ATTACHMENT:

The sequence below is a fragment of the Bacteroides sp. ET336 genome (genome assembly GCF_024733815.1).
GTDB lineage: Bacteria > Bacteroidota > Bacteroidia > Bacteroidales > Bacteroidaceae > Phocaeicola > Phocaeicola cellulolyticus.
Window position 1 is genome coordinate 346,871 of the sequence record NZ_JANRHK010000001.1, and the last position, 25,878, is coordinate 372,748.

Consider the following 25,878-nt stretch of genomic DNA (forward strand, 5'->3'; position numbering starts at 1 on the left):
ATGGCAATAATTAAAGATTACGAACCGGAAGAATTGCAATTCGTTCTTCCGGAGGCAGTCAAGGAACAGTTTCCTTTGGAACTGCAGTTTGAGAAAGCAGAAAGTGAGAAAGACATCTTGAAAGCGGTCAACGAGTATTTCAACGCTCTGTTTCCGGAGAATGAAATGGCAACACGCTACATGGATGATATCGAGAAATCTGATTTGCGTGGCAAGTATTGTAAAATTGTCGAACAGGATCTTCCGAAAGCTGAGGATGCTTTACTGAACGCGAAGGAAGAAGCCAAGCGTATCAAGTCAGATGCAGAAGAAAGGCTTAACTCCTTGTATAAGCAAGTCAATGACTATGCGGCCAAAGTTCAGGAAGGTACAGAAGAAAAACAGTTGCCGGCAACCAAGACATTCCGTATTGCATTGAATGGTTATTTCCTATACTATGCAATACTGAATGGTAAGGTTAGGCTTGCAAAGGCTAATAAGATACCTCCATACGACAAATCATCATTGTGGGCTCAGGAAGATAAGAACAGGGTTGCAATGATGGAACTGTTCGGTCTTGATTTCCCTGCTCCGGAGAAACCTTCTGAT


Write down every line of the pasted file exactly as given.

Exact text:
The sequence below is a fragment of the Bacteroides sp. ET336 genome (genome assembly GCF_024733815.1).
GTDB lineage: Bacteria > Bacteroidota > Bacteroidia > Bacteroidales > Bacteroidaceae > Phocaeicola > Phocaeicola cellulolyticus.
Window position 1 is genome coordinate 346,871 of the sequence record NZ_JANRHK010000001.1, and the last position, 25,878, is coordinate 372,748.

Consider the following 25,878-nt stretch of genomic DNA (forward strand, 5'->3'; position numbering starts at 1 on the left):
ATGGCAATAATTAAAGATTACGAACCGGAAGAATTGCAATTCGTTCTTCCGGAGGCAGTCAAGGAACAGTTTCCTTTGGAACTGCAGTTTGAGAAAGCAGAAAGTGAGAAAGACATCTTGAAAGCGGTCAACGAGTATTTCAACGCTCTGTTTCCGGAGAATGAAATGGCAACACGCTACATGGATGATATCGAGAAATCTGATTTGCGTGGCAAGTATTGTAAAATTGTCGAACAGGATCTTCCGAAAGCTGAGGATGCTTTACTGAACGCGAAGGAAGAAGCCAAGCGTATCAAGTCAGATGCAGAAGAAAGGCTTAACTCCTTGTATAAGCAAGTCAATGACTATGCGGCCAAAGTTCAGGAAGGTACAGAAGAAAAACAGTTGCCGGCAACCAAGACATTCCGTATTGCATTGAATGGTTATTTCCTATACTATGCAATACTGAATGGTAAGGTTAGGCTTGCAAAGGCTAATAAGATACCTCCATACGACAAATCATCATTGTGGGCTCAGGAAGATAAGAACAGGGTTGCAATGATGGAACTGTTCGGTCTTGATTTCCCTGCTCCGGAGAAACCTTCTGAT